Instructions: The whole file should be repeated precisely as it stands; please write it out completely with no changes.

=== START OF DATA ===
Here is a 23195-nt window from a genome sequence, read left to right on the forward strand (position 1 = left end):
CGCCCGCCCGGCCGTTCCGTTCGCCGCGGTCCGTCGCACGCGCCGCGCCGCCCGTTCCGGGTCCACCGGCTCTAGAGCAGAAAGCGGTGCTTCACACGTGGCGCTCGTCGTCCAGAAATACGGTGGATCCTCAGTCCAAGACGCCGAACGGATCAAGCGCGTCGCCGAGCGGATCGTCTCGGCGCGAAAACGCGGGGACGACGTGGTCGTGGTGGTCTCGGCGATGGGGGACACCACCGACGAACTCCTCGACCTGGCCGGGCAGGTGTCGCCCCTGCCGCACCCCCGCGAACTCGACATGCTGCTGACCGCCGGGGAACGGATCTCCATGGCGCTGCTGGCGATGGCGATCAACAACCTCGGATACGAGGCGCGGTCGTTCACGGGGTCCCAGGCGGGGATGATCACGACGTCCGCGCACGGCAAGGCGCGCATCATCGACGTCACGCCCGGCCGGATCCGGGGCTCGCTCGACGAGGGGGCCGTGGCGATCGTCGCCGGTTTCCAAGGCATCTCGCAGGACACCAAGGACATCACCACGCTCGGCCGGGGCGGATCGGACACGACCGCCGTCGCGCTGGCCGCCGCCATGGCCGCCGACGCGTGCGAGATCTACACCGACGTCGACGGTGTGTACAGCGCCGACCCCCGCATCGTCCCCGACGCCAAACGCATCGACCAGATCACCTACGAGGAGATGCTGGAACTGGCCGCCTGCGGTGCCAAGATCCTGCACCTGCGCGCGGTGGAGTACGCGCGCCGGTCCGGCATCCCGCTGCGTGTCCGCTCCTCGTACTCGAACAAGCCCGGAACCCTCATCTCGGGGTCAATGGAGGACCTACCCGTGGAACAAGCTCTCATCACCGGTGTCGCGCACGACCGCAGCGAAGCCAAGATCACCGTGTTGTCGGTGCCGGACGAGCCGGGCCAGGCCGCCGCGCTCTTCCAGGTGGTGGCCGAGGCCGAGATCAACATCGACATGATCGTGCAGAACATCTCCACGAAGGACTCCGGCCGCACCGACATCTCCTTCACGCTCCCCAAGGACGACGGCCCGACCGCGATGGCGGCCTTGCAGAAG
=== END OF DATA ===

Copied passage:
Here is a 23195-nt window from a genome sequence, read left to right on the forward strand (position 1 = left end):
CGCCCGCCCGGCCGTTCCGTTCGCCGCGGTCCGTCGCACGCGCCGCGCCGCCCGTTCCGGGTCCACCGGCTCTAGAGCAGAAAGCGGTGCTTCACACGTGGCGCTCGTCGTCCAGAAATACGGTGGATCCTCAGTCCAAGACGCCGAACGGATCAAGCGCGTCGCCGAGCGGATCGTCTCGGCGCGAAAACGCGGGGACGACGTGGTCGTGGTGGTCTCGGCGATGGGGGACACCACCGACGAACTCCTCGACCTGGCCGGGCAGGTGTCGCCCCTGCCGCACCCCCGCGAACTCGACATGCTGCTGACCGCCGGGGAACGGATCTCCATGGCGCTGCTGGCGATGGCGATCAACAACCTCGGATACGAGGCGCGGTCGTTCACGGGGTCCCAGGCGGGGATGATCACGACGTCCGCGCACGGCAAGGCGCGCATCATCGACGTCACGCCCGGCCGGATCCGGGGCTCGCTCGACGAGGGGGCCGTGGCGATCGTCGCCGGTTTCCAAGGCATCTCGCAGGACACCAAGGACATCACCACGCTCGGCCGGGGCGGATCGGACACGACCGCCGTCGCGCTGGCCGCCGCCATGGCCGCCGACGCGTGCGAGATCTACACCGACGTCGACGGTGTGTACAGCGCCGACCCCCGCATCGTCCCCGACGCCAAACGCATCGACCAGATCACCTACGAGGAGATGCTGGAACTGGCCGCCTGCGGTGCCAAGATCCTGCACCTGCGCGCGGTGGAGTACGCGCGCCGGTCCGGCATCCCGCTGCGTGTCCGCTCCTCGTACTCGAACAAGCCCGGAACCCTCATCTCGGGGTCAATGGAGGACCTACCCGTGGAACAAGCTCTCATCACCGGTGTCGCGCACGACCGCAGCGAAGCCAAGATCACCGTGTTGTCGGTGCCGGACGAGCCGGGCCAGGCCGCCGCGCTCTTCCAGGTGGTGGCCGAGGCCGAGATCAACATCGACATGATCGTGCAGAACATCTCCACGAAGGACTCCGGCCGCACCGACATCTCCTTCACGCTCCCCAAGGACGACGGCCCGACCGCGATGGCGGCCTTGCAGAAG